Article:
NIRMAN was created in 1988. Initially, the focus of the group was the education and training of women who worked at unskilled jobs for a pittance and had no scope for improving their situation. How could they be helped to literacy, to skills, and to an awareness of their larger rights and opportunities? We started a literacy and training centre in Banaras to address this issue. Most of the women who responded to our initiative were single mothers, separated, divorced, or widowed. Many of them brought their children along, and we started an after-school program for them.

Another round of research revealed a dismal level of teaching in all the schools that we observed in the city. Children were unhappy and not being taught in a way that would promise them a future. This was exacerbated by the communal tension that erupted in the city annually during the 80s and 90s. It seemed obvious that, in “provincial” India, little good teaching was available, either of skills or of values. Furthermore, the worst sufferers were always the economically impoverished families. The problems with schools were multiple and we had written about them extensively. We decided to start a school of our own.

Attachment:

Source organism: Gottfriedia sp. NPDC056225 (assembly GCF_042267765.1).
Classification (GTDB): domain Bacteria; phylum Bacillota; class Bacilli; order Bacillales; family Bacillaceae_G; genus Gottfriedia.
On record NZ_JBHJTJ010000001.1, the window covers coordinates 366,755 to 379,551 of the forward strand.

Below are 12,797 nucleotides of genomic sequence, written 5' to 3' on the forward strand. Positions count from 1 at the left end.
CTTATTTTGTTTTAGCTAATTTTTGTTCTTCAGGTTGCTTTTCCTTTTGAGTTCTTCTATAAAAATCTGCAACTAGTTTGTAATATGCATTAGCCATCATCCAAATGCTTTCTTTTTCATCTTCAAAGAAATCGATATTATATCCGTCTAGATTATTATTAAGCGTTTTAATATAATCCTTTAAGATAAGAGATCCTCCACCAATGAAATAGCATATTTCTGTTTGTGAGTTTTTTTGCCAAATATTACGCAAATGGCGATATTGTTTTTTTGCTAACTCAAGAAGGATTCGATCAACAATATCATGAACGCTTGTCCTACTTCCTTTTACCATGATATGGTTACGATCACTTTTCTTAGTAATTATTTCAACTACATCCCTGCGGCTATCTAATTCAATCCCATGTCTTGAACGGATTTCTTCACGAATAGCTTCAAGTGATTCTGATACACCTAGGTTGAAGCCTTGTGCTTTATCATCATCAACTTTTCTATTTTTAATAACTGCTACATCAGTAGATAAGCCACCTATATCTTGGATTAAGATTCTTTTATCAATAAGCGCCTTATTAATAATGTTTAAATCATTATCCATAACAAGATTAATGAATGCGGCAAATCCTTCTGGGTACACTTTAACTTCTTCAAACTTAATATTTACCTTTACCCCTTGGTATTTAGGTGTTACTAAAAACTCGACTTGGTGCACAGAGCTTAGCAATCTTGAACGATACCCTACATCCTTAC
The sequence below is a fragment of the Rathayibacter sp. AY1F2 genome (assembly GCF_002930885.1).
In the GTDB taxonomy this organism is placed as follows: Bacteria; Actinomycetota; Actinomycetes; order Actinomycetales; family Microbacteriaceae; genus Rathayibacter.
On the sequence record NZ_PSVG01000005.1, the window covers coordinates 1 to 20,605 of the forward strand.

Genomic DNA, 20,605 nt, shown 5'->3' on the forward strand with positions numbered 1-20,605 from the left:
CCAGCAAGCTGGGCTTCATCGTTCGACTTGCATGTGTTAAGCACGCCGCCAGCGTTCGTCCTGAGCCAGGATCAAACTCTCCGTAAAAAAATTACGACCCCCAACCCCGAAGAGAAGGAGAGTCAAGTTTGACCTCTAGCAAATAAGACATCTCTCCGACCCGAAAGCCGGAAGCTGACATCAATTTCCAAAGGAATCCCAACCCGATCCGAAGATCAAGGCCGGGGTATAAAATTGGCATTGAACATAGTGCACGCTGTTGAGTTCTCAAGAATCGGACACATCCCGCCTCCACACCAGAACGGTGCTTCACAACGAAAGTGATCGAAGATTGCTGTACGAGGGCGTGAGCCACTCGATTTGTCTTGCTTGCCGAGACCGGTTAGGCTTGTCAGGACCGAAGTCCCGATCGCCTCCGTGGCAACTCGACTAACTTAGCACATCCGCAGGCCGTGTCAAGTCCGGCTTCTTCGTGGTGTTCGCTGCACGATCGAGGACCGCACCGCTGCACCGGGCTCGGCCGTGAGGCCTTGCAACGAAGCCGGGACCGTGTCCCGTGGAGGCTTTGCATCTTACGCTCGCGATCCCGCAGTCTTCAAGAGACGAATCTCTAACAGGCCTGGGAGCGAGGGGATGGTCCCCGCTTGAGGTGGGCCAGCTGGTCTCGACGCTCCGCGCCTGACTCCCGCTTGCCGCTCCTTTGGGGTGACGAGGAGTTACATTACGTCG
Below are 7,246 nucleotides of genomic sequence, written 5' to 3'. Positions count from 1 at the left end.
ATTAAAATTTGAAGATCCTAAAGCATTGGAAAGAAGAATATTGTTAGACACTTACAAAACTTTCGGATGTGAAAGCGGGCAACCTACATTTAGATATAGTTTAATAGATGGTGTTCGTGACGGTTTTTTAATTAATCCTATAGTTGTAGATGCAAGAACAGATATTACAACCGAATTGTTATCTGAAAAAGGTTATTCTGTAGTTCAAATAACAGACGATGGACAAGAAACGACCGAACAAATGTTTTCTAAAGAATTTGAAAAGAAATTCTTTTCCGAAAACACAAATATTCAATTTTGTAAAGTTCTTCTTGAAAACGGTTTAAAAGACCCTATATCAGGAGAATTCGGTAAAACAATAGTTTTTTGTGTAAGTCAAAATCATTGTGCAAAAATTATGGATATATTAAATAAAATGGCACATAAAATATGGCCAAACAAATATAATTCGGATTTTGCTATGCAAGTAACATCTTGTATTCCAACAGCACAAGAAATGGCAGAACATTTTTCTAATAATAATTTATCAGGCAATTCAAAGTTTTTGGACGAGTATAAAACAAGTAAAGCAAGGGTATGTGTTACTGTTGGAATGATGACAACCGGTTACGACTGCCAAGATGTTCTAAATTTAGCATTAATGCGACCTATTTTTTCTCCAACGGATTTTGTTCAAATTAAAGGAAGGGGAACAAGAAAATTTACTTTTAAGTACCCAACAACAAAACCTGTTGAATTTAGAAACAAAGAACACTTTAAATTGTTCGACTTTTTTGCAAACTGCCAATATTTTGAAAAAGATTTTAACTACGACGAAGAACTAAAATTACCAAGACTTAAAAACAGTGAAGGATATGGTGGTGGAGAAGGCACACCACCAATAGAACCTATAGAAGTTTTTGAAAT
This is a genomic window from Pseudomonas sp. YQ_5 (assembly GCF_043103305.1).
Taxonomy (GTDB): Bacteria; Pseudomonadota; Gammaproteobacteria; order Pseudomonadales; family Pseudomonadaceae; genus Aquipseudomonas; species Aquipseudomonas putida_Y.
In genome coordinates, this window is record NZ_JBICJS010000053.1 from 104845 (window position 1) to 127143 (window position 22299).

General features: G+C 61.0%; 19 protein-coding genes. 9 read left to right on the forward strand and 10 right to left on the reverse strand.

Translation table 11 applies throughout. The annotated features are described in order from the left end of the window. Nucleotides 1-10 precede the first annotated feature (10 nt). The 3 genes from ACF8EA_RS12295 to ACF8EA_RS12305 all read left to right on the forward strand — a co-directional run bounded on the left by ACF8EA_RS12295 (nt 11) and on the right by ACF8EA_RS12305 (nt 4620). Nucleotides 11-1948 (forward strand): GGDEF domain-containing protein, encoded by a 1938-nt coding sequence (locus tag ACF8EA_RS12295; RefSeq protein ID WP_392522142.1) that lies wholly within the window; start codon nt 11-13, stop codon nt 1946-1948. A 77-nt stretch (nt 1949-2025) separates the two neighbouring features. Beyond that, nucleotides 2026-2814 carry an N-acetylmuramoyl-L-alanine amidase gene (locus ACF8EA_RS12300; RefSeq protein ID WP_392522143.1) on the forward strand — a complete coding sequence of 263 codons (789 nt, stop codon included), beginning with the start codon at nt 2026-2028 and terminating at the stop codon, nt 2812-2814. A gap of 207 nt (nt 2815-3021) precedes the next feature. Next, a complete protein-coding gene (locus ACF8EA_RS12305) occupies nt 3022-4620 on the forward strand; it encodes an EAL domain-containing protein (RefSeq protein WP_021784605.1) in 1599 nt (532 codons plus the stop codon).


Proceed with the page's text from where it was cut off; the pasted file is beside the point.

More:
Yet another crucial component in our thinking was our long familiarity with artisans. We found an antagonistic relationship between the arts and crafts, and education. When artisans adopted formal education, there was a violent wrenching away from their hereditary occupations and lifestyles; which, though salutary as “freedom”, had negative results because of the poverty of their education. The “educated” children of artisans typically ended up unemployed, or working as manual labourers, unskilled in any profession. The arts and crafts glorified as “Indian” were progressively on the way to being without producers, consumers, or patrons, except perhaps as rare global commodities. How could artisans benefit from mainstream schooling and still have a profession? How could the arts continue as living, real products, without marginalizing their producers?

Dr Som Majumdar, an economist and musician, took the plunge of addressing the concerns that had arisen from his and others’ research experiences. He formed NIRMAN, a society consisting of academics, professionals, artists, and concerned peoples, and with funding from the Ford Foundation, began the first project.

NIRMAN came to have the following component units:

  • The Centre for Postcolonial Education, a research centre for continuing research on women, families, and children; on education and pedagogy; and on Benaras and modernity in India in general, with particular reference to the arts.
  • The Arts Studios, where the arts could be researched, produced, and used for teaching.
  • Southpoint Vidyashram School, a school aiming to be a model of education in India, of universal standards that did not have to be for the elite like other innovative schools, but was for every kind of child, including the poorest.